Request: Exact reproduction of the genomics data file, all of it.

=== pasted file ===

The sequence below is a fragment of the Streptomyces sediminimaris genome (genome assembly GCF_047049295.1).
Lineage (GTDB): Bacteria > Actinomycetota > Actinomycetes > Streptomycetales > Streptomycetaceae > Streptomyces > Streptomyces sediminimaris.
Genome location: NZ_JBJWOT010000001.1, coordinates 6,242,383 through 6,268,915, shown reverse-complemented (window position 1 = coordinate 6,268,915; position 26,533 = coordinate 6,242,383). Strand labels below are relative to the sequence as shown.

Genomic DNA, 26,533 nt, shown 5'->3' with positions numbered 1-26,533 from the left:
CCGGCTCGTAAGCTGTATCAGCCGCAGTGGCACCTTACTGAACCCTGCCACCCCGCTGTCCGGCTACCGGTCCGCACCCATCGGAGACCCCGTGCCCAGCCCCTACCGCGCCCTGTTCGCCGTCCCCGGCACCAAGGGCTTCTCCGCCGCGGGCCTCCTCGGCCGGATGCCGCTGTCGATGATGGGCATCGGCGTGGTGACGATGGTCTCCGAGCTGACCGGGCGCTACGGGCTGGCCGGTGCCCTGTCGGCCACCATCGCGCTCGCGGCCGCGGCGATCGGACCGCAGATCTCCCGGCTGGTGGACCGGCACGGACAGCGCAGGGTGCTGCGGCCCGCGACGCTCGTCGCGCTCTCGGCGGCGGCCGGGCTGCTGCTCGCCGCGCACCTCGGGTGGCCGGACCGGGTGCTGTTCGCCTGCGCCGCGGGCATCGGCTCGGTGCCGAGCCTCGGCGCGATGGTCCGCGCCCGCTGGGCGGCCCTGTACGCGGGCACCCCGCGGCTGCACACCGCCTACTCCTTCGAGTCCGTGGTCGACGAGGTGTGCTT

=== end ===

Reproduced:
The sequence below is a fragment of the Streptomyces sediminimaris genome (genome assembly GCF_047049295.1).
Lineage (GTDB): Bacteria > Actinomycetota > Actinomycetes > Streptomycetales > Streptomycetaceae > Streptomyces > Streptomyces sediminimaris.
Genome location: NZ_JBJWOT010000001.1, coordinates 6,242,383 through 6,268,915, shown reverse-complemented (window position 1 = coordinate 6,268,915; position 26,533 = coordinate 6,242,383). Strand labels below are relative to the sequence as shown.

Genomic DNA, 26,533 nt, shown 5'->3' with positions numbered 1-26,533 from the left:
CCGGCTCGTAAGCTGTATCAGCCGCAGTGGCACCTTACTGAACCCTGCCACCCCGCTGTCCGGCTACCGGTCCGCACCCATCGGAGACCCCGTGCCCAGCCCCTACCGCGCCCTGTTCGCCGTCCCCGGCACCAAGGGCTTCTCCGCCGCGGGCCTCCTCGGCCGGATGCCGCTGTCGATGATGGGCATCGGCGTGGTGACGATGGTCTCCGAGCTGACCGGGCGCTACGGGCTGGCCGGTGCCCTGTCGGCCACCATCGCGCTCGCGGCCGCGGCGATCGGACCGCAGATCTCCCGGCTGGTGGACCGGCACGGACAGCGCAGGGTGCTGCGGCCCGCGACGCTCGTCGCGCTCTCGGCGGCGGCCGGGCTGCTGCTCGCCGCGCACCTCGGGTGGCCGGACCGGGTGCTGTTCGCCTGCGCCGCGGGCATCGGCTCGGTGCCGAGCCTCGGCGCGATGGTCCGCGCCCGCTGGGCGGCCCTGTACGCGGGCACCCCGCGGCTGCACACCGCCTACTCCTTCGAGTCCGTGGTCGACGAGGTGTGCTT